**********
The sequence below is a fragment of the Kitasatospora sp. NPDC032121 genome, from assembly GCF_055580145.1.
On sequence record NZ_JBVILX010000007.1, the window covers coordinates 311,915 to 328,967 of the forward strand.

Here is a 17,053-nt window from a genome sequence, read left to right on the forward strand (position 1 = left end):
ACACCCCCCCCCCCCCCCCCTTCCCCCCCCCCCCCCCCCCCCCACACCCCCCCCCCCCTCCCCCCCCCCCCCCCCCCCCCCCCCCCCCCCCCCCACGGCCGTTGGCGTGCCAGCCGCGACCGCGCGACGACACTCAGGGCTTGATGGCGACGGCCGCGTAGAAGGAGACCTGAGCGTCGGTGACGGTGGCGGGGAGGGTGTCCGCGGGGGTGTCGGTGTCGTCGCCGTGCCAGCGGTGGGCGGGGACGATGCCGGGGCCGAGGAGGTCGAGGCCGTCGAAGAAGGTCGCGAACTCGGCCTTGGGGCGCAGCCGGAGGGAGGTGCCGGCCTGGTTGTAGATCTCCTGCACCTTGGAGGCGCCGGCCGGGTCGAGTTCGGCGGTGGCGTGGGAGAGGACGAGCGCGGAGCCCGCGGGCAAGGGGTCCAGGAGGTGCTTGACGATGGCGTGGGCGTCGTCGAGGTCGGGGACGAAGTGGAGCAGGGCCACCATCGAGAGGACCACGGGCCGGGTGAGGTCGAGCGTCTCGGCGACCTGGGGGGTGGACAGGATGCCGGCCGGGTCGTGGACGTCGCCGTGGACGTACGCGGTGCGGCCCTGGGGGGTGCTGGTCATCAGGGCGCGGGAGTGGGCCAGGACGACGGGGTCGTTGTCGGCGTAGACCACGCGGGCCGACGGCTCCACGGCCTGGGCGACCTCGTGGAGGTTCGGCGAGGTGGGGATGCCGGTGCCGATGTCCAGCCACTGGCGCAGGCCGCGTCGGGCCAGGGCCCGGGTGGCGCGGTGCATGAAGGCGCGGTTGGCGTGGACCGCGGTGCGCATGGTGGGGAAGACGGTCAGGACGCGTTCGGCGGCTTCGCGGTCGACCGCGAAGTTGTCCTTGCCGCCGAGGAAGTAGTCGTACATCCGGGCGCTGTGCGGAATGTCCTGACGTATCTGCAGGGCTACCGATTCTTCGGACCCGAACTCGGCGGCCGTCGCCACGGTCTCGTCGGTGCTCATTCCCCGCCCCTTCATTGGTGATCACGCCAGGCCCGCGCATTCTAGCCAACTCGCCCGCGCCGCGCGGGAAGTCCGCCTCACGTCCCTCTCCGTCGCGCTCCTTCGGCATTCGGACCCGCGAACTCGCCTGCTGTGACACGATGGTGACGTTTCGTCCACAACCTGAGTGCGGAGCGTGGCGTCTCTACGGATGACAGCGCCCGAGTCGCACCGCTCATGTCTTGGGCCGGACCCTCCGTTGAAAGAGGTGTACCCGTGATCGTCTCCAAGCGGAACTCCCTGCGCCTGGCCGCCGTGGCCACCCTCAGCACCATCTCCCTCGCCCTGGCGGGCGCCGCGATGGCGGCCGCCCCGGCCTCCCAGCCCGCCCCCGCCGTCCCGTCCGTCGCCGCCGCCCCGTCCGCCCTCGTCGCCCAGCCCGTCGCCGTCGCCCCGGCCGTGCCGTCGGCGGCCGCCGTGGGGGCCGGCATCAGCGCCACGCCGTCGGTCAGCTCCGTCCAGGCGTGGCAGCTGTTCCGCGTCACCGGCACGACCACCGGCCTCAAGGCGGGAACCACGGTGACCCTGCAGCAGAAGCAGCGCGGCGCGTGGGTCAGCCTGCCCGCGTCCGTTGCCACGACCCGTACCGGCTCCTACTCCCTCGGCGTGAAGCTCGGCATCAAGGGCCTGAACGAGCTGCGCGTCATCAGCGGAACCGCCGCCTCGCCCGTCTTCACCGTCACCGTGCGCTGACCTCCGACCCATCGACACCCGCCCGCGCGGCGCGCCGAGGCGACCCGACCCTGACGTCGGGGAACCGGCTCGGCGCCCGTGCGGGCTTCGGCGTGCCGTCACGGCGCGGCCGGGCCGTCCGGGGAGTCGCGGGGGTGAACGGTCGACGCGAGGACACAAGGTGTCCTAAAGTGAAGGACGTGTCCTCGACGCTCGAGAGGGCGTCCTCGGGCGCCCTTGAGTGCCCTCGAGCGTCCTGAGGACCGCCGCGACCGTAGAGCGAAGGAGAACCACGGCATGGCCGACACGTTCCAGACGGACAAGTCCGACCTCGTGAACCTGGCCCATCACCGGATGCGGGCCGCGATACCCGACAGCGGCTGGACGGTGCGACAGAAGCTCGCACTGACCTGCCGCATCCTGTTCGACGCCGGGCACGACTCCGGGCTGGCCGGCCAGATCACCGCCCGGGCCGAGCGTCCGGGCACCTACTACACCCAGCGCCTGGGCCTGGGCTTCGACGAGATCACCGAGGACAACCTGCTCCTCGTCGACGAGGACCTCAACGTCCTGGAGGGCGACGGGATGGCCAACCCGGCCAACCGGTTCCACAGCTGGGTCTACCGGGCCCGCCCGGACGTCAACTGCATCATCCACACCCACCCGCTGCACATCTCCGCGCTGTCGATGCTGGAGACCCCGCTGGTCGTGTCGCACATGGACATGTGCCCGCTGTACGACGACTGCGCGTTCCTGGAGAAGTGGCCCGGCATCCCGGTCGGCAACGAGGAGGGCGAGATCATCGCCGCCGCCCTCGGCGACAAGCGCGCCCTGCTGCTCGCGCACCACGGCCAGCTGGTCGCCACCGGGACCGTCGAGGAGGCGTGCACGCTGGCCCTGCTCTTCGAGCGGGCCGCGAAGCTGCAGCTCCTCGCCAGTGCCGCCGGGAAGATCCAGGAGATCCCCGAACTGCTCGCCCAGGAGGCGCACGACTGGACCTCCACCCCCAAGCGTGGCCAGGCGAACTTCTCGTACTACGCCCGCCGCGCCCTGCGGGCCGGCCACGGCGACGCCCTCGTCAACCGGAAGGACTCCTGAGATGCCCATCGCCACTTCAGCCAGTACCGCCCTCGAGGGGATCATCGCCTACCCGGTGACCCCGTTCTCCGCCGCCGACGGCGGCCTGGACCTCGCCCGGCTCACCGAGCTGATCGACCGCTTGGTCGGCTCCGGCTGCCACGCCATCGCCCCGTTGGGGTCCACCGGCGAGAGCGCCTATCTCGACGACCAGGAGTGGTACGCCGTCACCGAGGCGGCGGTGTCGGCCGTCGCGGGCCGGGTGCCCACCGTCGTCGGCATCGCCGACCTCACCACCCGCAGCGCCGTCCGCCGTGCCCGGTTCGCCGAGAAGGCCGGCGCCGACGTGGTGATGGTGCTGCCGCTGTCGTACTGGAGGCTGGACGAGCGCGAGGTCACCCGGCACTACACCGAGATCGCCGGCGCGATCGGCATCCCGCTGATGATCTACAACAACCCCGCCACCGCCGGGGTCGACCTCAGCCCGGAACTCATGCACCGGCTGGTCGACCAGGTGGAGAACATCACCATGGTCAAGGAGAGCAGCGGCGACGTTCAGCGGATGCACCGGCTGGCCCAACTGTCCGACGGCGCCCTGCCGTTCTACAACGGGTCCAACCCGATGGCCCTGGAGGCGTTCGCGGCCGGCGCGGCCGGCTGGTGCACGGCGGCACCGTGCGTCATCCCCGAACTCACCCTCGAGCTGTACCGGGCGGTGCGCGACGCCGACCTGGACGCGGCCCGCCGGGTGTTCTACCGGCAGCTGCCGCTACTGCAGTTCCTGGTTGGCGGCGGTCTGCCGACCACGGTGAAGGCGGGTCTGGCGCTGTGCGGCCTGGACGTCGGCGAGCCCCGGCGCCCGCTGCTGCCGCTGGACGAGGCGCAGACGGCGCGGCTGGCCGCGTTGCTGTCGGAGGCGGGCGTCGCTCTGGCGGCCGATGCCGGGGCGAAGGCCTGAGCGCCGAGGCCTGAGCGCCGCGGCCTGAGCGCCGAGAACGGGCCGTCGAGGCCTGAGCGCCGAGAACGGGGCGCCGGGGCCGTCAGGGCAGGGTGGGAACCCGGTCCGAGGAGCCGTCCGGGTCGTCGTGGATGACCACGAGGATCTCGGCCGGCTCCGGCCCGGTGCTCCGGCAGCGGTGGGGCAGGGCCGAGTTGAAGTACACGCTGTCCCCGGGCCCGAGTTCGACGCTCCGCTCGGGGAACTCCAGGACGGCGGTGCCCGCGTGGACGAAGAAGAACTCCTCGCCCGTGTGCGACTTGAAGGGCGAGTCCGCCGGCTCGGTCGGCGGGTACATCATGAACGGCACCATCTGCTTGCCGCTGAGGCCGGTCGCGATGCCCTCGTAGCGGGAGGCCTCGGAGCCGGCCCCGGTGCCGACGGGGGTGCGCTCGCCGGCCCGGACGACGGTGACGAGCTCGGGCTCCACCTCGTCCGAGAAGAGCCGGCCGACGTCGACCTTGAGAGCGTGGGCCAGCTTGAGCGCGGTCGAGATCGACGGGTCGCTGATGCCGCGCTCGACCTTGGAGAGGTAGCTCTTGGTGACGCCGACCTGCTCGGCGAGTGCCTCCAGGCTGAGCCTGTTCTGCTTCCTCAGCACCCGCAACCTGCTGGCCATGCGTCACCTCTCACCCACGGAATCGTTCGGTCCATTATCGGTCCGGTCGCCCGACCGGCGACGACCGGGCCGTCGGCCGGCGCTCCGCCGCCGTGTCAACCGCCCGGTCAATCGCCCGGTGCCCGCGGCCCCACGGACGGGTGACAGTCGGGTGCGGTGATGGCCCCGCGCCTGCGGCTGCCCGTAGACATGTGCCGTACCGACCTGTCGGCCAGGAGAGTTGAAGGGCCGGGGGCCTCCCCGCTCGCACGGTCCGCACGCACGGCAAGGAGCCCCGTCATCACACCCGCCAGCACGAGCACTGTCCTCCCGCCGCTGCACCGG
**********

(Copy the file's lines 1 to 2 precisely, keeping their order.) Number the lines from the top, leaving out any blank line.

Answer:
The sequence below is a fragment of the Kitasatospora sp. NPDC032121 genome, from assembly GCF_055580145.1.
On sequence record NZ_JBVILX010000007.1, the window covers coordinates 311,915 to 328,967 of the forward strand.